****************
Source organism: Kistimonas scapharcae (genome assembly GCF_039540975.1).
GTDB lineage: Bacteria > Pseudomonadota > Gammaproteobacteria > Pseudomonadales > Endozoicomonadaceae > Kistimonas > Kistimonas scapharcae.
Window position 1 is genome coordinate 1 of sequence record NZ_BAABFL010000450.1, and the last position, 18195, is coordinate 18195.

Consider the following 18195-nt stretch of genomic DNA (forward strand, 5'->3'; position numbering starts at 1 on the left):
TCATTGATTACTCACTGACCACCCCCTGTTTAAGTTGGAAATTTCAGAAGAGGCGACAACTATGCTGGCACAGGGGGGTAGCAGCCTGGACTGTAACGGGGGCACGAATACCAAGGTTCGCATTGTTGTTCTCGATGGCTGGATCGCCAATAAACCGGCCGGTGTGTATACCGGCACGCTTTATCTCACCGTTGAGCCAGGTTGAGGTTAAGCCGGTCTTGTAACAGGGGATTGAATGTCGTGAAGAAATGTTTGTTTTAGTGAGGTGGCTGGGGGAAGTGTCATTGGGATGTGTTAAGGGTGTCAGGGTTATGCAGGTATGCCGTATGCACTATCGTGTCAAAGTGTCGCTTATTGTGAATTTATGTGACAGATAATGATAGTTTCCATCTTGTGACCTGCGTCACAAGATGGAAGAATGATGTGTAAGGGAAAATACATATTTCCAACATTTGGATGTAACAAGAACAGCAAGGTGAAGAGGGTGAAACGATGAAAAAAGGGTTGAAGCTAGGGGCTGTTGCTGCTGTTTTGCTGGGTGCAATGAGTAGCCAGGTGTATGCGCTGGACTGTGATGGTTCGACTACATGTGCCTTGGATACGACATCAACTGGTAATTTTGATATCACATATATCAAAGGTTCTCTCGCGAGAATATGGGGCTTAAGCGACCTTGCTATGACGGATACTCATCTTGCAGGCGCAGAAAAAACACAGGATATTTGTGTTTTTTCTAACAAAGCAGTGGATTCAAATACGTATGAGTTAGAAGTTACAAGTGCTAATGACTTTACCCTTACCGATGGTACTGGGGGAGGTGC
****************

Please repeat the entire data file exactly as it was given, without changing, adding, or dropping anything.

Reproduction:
Source organism: Kistimonas scapharcae (genome assembly GCF_039540975.1).
GTDB lineage: Bacteria > Pseudomonadota > Gammaproteobacteria > Pseudomonadales > Endozoicomonadaceae > Kistimonas > Kistimonas scapharcae.
Window position 1 is genome coordinate 1 of sequence record NZ_BAABFL010000450.1, and the last position, 18195, is coordinate 18195.

Consider the following 18195-nt stretch of genomic DNA (forward strand, 5'->3'; position numbering starts at 1 on the left):
TCATTGATTACTCACTGACCACCCCCTGTTTAAGTTGGAAATTTCAGAAGAGGCGACAACTATGCTGGCACAGGGGGGTAGCAGCCTGGACTGTAACGGGGGCACGAATACCAAGGTTCGCATTGTTGTTCTCGATGGCTGGATCGCCAATAAACCGGCCGGTGTGTATACCGGCACGCTTTATCTCACCGTTGAGCCAGGTTGAGGTTAAGCCGGTCTTGTAACAGGGGATTGAATGTCGTGAAGAAATGTTTGTTTTAGTGAGGTGGCTGGGGGAAGTGTCATTGGGATGTGTTAAGGGTGTCAGGGTTATGCAGGTATGCCGTATGCACTATCGTGTCAAAGTGTCGCTTATTGTGAATTTATGTGACAGATAATGATAGTTTCCATCTTGTGACCTGCGTCACAAGATGGAAGAATGATGTGTAAGGGAAAATACATATTTCCAACATTTGGATGTAACAAGAACAGCAAGGTGAAGAGGGTGAAACGATGAAAAAAGGGTTGAAGCTAGGGGCTGTTGCTGCTGTTTTGCTGGGTGCAATGAGTAGCCAGGTGTATGCGCTGGACTGTGATGGTTCGACTACATGTGCCTTGGATACGACATCAACTGGTAATTTTGATATCACATATATCAAAGGTTCTCTCGCGAGAATATGGGGCTTAAGCGACCTTGCTATGACGGATACTCATCTTGCAGGCGCAGAAAAAACACAGGATATTTGTGTTTTTTCTAACAAAGCAGTGGATTCAAATACGTATGAGTTAGAAGTTACAAGTGCTAATGACTTTACCCTTACCGATGGTACTGGGGGAGGTGC